The apoptosis, necrosis and cell viability assays are designed to stain dissociated cells in culture and have not been validated for organ culture. Annexin V staining of early chicken and mammalian embryos in culture has been reported in the scientific literature. For staining of living tissues, the specimen would need to be thin enough to allow exposure of the cells to the 36 kDa Annexin V protein. Also, damage to cell membranes from dissection or sectioning of tissues could result in high background staining.
No. Fixation, freezing, sectioning, or dissociation of tissues can affect the PS on the outer leaflet and compromise membrane integrity. Both Annexin V and Ethidium Homodimer III rely upon the presence of intact membranes in healthy cells to accurately distinguish healthy cells from apoptotic or necrotic cells. To detect apoptosis in fixed cells and tissues we recommend our TUNEL kits. Currently we are not aware of a fluorescent probe that specifically detects necrotic cells in fixed tissues. Necrotic cells in tissue sections are identified based on morphological criteria.
Yes, cells can be fixed with formaldehyde after staining. Because Annexin V staining is dependent on calcium, all buffers used for washing and fixation should contain 1.25 mM CaCl2. Fixation may increase the background signal from Ethidium Homodimer III. Wash the cells several times to remove unbound Ethidium Homodimer III before fixation.
ViaFluor® SE Cell Proliferation Kits use amine-reactive dyes to covalently label cells throughout the cell cytoplasm and intracellular compartments for fixable fluorescent staining. Cell proliferation dyes are commonly used to monitor cell division by flow cytometry. The dyes also can be used to stably label cells to image cell morphology, or to track cell populations in mixed co-culture experiments.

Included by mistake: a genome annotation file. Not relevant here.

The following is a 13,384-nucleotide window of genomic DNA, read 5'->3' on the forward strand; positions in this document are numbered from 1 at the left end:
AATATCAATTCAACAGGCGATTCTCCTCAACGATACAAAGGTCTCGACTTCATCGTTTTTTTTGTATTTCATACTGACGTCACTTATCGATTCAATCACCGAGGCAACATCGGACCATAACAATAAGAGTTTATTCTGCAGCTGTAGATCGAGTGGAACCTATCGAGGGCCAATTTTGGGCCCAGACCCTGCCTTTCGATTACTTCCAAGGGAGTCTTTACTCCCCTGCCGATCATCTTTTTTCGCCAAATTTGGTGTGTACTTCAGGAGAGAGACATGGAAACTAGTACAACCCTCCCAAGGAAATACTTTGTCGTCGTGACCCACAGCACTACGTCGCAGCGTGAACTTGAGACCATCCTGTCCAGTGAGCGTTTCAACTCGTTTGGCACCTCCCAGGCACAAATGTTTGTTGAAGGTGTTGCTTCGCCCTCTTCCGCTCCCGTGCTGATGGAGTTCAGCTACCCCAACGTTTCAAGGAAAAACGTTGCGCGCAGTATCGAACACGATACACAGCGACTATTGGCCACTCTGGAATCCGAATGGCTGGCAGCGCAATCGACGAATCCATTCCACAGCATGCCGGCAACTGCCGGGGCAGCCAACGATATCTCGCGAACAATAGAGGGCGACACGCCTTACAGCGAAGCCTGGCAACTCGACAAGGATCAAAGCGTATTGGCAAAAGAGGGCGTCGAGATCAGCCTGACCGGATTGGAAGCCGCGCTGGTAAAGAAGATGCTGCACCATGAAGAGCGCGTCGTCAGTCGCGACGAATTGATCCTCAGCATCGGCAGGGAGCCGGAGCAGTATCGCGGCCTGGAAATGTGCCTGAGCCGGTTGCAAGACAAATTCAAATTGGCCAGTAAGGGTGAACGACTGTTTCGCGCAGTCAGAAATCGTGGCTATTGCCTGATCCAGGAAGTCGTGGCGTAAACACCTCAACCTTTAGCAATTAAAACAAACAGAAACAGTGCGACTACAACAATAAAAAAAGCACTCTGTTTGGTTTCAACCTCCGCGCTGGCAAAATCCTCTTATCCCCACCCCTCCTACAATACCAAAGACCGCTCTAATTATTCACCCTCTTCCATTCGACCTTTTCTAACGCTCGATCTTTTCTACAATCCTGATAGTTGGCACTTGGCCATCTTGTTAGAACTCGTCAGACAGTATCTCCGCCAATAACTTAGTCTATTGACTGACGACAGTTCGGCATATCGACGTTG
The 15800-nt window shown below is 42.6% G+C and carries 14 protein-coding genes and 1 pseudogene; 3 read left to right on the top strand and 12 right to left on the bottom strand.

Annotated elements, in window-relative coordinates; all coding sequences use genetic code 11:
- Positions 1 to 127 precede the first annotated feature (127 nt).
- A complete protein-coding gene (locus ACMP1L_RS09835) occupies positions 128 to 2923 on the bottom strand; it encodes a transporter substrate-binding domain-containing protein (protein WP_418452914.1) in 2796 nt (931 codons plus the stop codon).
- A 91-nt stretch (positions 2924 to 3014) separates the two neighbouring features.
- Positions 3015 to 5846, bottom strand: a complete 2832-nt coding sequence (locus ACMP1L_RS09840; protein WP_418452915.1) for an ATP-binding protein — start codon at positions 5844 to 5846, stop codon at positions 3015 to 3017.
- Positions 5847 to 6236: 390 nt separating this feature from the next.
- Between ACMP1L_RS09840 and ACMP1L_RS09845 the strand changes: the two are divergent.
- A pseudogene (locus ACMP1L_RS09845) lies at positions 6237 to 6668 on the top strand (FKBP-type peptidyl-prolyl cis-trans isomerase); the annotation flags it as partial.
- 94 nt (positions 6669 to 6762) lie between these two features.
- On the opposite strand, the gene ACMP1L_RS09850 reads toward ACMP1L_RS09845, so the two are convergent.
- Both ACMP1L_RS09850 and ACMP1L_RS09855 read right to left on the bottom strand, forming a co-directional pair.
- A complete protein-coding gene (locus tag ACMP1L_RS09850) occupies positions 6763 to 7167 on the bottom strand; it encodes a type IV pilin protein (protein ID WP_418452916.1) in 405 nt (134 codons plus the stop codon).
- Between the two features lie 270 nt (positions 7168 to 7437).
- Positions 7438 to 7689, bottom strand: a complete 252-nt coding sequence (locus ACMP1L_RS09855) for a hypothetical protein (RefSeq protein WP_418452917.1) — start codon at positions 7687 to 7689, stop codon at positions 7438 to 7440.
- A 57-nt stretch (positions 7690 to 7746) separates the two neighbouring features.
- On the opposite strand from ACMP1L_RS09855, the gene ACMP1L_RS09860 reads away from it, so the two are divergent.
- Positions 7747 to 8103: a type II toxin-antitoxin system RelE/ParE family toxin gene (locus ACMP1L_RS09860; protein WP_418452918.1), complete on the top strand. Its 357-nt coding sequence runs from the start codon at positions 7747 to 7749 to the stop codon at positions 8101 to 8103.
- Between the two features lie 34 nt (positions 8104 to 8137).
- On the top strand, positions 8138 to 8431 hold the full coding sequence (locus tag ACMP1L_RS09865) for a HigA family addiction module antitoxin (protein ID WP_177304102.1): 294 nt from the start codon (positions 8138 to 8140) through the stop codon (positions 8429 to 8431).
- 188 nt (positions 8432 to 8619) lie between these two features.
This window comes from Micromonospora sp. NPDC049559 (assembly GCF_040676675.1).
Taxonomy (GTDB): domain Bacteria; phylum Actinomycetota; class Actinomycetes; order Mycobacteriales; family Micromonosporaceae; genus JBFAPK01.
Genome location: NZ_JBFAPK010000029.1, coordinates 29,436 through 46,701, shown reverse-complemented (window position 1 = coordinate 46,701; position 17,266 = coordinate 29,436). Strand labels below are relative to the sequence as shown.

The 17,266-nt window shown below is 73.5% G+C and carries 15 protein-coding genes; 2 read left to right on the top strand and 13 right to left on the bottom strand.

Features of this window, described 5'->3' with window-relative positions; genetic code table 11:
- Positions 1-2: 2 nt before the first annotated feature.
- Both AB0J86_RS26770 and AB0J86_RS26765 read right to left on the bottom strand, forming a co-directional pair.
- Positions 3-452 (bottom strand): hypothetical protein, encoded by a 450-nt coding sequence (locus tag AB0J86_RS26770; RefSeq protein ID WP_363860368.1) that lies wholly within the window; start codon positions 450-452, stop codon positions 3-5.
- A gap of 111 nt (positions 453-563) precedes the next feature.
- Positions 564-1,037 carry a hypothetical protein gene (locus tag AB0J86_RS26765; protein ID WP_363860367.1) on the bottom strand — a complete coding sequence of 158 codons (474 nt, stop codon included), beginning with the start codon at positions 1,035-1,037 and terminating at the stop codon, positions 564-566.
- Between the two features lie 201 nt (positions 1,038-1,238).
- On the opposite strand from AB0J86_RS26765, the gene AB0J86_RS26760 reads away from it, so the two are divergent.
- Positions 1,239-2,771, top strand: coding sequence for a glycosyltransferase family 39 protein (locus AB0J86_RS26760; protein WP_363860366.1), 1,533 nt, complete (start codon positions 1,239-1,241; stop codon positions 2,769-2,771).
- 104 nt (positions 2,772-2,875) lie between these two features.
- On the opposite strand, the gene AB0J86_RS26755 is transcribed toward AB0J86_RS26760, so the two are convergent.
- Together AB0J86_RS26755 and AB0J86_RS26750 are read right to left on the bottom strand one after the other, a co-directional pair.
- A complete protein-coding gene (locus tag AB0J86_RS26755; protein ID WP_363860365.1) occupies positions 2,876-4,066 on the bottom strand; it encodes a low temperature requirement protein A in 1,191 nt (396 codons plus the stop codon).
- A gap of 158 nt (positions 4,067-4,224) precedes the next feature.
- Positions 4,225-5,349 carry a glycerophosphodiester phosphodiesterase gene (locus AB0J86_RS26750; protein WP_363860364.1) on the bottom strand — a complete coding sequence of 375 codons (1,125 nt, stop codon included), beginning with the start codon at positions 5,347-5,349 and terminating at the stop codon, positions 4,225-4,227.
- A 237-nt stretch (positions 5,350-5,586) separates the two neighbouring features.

Non-toxic dyes covalently label cell cytoplasm for fixable staining
Track cell proliferation in vivo or in vitro by dye dilution using flow cytometry
Long term imaging of cell morphology or co-cultures by microscopy
Excellent performance & lower cost compared to leading competitors
ViaFluor® 405 & ViaFluor® 488 SE are much less toxic than CFSE
Lyophilized dye in single use vials
Anhydrous DMSO for dissolving dye
Spectral Properties (Ex/Em after hydrolysis)
ViaFluor® CFSE: 495/515 nm
ViaFluor® 488 SE: 493/532 nm
ViaFluor® 405 SE: 408/452 nm
ViaFluor® SE Dyes for Cell Proliferation Tracking
ViaFluor® SE dyes are membrane permeable compounds that are non-fluorescent until they enters viable cells, where the compound is hydrolyzed by cytoplasmic esterase enzymes to releases the fluorescent amine-reactive dye. The dyes then covalently react with amine groups on intracellular proteins, forming fluorescent conjugates that are retained in the cell, while excess unreacted dye is washed away. Immediately after staining, a single, bright fluorescent population will be detected by flow cytometry. With each cell division, daughter cells inherit roughly half of the fluorescent label, allowing the number of cell divisions that occur after labeling to be detected by the appearance of successively dimmer fluorescent peaks on a flow cytometry histogram compared to cells analyzed immediately after staining. Thus, cell proliferation dyes can be used to track multiple cell divisions of cells grown in culture or injected in vivo after labeling with the ViaFluor® SE dye.
The number of assays that can be performed per kit depends on the dye concentration used (see the product protocol for more information). When used at 1 uM to label 106 cells in one mL, each dye vial can be used for 90-100 labelings.
All three ViaFluor® SE dyes can stain gram-positive bacteria, but not gram-negative bacteria. ViaFluor® CFSE stains the cytoplasm in yeast, but ViaFluor® 405 & ViaFluor® 488 stain the yeast cell periphery. See our Cellular Stains Table for more information on how our dyes stain various organisms.
Kits to covalently label dead cells, allowing cells with permeable plasma membranes to be excluded from analysis in flow cytometry. A wide variety of dye options for standard flow, spectral flow, and fluorescence microscopy.